March 2012

Trial gardens reveal best early blooming perennials

Native columbine blends with Caesar's Brotther Siberian iris, May Night Salvia and KnockOut Rose. Summer blooming lilies tower. (C) Jo Ellen Meyers Sharp

If there’s anything that consumers want in their perennials, it’s low maintenance, says Pam Bennett, who runs the trial gardens for Ohio State University Extension.

She evaluates annual and perennial plants at the Gateway Learning Gardens, a five-acre plot in Springfield, Ohio, that is open to the public. The Master Gardener coordinator for Ohio, Bennett spoke recently about Top Performing, Low Maintenance Perennials for Midwest Gardens at a program of the Indianapolis Museum of Art Horticultural Society.

In the trial garden, plants are evaluated for their flower power, disease and insect resistance, maintenance demands and drought and rain tolerance. Here are three seasonal favorites from her list. Each of these is a good companion for spring bulbs, too.

Columbine (Aquilegia canadensis) is the North America native species. Red-yellow bell-shaped flowers dangle about a foot above a nice mound of scalloped green leaves. It does best in full sun to part shade in moist, but well-drained soil. It blooms from mid-spring to early summer. This plant self-sows a bit, but is not invasive. It also does not seem to get leaf miners, a common insect on many other columbine, she said.

Pasque flower. Photo courtesy University of Illinois

Pasque flower (Pulsatilla vulgaris) has reddish-purple blooms in April and May in full sun to part shade. When blooming, it is about 12 inches tall. Plant in well-drained moist soil in the front of the border. The cuplike flowers age into silky seed heads, which are beautiful in their own right, she said.

Iron Butterfly Tiarella. Photo courtesy Terra Nova Nurseries.

Foam flower (Tiarella) is an under used native ground cover. One type spreads by rhizomes (T. cordifolia) and the other is a clump grower (T. wherryi). They do best in part shade to full shade in moist, well-drained soil. It will go dormant if it gets too hot and dry. The slightly fragrant flowers are white or pink and many varieties have spectacular foliage. ‘Iron Butterfly’ made the best list.

Hoosier Gardener is keynote speaker at Indiana Garden School

March 24, 2012

Who: Jo Ellen Meyers Sharp will be the keynote speaker at the Indiana Garden School, Saturday, March 24, 2012, in Anderson, Ind. The keynote addresses 2012 The Year of the Herb by discussing them as ornamental as well as culinary plants. In two other sessions, she will speak about the best plants for the Indiana landscape, based on her the best-selling garden book, The Indiana Gardener’s Guide.

What: Indiana Garden School I, sponsored by the Madison County Master Gardener Association.

When: 8 a.m. to 3:30 p.m., Saturday, March 24, 2012.

Where: Madison Park Church of God, 6607 Providence Drive, Anderson. That’s  just south off of the I-69 and SR 109 Exit (26), then 1 mile west of Menards). This is an excellent facility with plenty of room for our breakout sessions and is very accessible.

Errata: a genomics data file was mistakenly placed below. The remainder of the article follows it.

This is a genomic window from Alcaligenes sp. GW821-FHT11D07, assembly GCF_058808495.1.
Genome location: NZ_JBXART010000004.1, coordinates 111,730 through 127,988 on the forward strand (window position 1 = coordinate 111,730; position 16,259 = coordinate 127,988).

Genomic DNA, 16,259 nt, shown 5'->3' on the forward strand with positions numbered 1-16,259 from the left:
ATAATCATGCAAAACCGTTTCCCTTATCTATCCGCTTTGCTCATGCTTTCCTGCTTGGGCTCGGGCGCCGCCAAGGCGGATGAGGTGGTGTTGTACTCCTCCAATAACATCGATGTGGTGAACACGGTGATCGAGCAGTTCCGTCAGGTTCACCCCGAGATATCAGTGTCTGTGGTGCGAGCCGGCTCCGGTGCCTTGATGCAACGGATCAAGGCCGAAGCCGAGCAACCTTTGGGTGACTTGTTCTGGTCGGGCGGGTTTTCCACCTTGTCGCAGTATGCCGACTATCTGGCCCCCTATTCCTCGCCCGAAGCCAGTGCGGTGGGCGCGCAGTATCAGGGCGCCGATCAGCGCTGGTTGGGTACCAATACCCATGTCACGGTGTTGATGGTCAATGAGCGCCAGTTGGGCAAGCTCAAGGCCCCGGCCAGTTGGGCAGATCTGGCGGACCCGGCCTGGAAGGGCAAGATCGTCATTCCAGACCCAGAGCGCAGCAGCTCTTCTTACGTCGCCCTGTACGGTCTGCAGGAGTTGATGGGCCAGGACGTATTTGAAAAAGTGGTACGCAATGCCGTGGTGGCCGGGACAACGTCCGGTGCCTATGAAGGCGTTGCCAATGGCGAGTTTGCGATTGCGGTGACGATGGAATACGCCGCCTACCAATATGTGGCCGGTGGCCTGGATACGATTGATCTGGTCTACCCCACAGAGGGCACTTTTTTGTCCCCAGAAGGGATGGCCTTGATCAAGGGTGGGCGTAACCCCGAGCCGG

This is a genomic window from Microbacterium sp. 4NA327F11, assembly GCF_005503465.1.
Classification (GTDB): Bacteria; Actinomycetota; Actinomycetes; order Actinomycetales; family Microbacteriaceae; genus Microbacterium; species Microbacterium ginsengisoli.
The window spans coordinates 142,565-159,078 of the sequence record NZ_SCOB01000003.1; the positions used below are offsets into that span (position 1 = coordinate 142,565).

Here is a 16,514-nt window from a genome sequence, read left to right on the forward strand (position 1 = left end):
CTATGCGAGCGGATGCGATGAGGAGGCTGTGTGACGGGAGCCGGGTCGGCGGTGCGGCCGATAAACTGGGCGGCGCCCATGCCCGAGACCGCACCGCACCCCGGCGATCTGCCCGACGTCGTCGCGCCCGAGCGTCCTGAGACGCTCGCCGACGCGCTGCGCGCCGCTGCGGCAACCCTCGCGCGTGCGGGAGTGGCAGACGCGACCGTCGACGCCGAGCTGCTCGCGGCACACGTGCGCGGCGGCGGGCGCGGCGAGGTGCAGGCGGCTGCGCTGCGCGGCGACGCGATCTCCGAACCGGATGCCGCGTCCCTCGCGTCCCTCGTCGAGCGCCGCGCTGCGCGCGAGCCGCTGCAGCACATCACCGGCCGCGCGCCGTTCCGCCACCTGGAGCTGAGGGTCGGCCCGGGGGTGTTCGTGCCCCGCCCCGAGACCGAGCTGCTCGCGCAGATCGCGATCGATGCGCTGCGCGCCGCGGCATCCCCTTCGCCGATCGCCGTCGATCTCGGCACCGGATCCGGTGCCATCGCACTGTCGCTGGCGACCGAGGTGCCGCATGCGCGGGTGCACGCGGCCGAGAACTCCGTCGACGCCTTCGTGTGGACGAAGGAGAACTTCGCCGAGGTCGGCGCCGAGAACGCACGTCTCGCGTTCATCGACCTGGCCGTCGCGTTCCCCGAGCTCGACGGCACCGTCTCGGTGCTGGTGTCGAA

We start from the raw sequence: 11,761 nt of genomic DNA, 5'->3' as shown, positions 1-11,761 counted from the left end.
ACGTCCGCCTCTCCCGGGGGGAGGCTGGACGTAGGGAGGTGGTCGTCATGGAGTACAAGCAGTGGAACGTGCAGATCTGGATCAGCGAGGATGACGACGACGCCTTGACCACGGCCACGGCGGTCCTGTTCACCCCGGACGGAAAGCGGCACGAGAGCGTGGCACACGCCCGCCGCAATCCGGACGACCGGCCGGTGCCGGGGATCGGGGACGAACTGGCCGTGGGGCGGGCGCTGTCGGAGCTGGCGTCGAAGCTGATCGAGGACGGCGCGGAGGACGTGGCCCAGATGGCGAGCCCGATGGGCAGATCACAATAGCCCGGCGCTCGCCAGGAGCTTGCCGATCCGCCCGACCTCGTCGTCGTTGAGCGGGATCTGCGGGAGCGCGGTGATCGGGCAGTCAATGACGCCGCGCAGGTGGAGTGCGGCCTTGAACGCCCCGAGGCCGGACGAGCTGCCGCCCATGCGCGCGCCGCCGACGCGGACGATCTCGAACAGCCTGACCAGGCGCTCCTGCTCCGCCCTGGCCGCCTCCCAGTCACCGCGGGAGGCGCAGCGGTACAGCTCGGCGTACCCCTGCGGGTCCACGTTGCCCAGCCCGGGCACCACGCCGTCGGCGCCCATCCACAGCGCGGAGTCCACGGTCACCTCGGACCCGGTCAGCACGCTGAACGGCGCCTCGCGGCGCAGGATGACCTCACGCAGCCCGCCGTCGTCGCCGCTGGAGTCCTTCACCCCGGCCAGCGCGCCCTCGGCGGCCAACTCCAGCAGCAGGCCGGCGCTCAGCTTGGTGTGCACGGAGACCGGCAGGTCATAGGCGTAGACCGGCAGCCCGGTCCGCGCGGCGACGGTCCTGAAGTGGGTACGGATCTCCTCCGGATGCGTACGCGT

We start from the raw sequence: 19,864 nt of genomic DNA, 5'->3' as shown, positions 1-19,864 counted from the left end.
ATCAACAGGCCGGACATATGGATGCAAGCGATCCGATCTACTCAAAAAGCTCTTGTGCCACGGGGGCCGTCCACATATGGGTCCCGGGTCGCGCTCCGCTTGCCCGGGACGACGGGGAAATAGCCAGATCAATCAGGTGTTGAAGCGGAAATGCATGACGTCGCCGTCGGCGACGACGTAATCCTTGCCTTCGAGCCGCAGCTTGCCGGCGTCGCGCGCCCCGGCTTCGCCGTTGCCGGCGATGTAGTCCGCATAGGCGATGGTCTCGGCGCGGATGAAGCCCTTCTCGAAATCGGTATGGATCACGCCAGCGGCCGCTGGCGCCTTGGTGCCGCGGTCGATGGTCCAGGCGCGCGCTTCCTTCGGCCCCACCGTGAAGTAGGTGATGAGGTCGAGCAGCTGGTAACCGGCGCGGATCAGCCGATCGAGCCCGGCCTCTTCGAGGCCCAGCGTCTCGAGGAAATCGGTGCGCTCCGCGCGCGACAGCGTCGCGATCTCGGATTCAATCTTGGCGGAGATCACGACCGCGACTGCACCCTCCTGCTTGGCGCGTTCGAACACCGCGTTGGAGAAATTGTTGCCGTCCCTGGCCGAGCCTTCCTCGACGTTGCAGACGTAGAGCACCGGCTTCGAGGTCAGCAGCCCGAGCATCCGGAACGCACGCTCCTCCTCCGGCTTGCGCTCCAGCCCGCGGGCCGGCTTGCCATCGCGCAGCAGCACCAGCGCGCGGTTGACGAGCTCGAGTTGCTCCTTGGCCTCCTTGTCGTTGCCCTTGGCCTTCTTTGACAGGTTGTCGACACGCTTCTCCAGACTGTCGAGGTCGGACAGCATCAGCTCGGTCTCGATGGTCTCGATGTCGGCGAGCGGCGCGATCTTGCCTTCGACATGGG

Why: Other topics include Vegetables — Produce Your Own? and the ABCs of Small Fruit with Jim Barbour; Cooking from the Garden with Karen Lackey; The Latest on Pesticides and Plant for Pollination with Roy Ballard; Let’s Plant Some Heirloom Tomato Seeds with Brad Willoughby; Wildflowers with Kevin Tungesvick; Wildlife Rehabilitation with Kathy Hershey; and Monarch Butterflies with Ann Richardson.

Registration: $30 per person, $40 for a family, lunch included. Deadline is March 16, 2012. Visit the Madison County Master Gardener Association Website or contact Steve Doty,


Hoosier Gardener offers programs at Sullivan Hardware & Garden

March 24, 2012
4:00 PMto5:00 PM
March 25, 2012
1:00 PMto2:00 PM
3:00 PMto4:00 PM

Jo Ellen Meyers Sharp will teach classes March 24 and 25, 2012 at Sullivan Hardware & Garden at 71st and Keystone store. Here’s the schedule:

4 p.m. Saturday, March 24, Mix It Up — Tips for planting perennials and small shrubs along with annuals in pots for multiple seasons of color.

1 p.m. Sunday, March 25, Mix it Up — Tips for planting perennials and small shrubs along with annuals in pots for multiple seasons of color.

3 p.m. Sunday, March 25, No-Fail Plants for the Indiana Garden —  Annuals, perennials and shrubs that give turn your thumb green.

Attendance is free, but reservations are requested: (317) 255-9230.

IMA horticulture staff presents Art of Gardening

March 24, 2012

Who: Indianapolis Museum of Art Horticulturists.

What: Art of Gardening. Topics: Good Company — plant pairings; Guide to Garden and Landscape Renovation; With or Without a Drought; Home and Garden — cut flower garden; Drop Dead Gorgeous, An Optimist’s view of Perennials Post Bloom; Basic Pruning.

When: 9 a.m. to 4 p.m., Saturday, March 24, 2012.

Where: DeBoest Lecture Hall at the Indianapolis Museum of Art, 4000 N. Michigan Road.

Why: Geared for both the beginners and the experienced gardeners, six, one-hour classes will cover a variety of topics.  Get the low-down on the plants and techniques that will be useful in your garden for 2012.

Admission: Half day, 9 a.m. to noon or noon to 4 p.m., $30 public, $25 IMA members. Full day, $50 public, $40 IMA members. Registration deadline is Friday, March 16, 2012.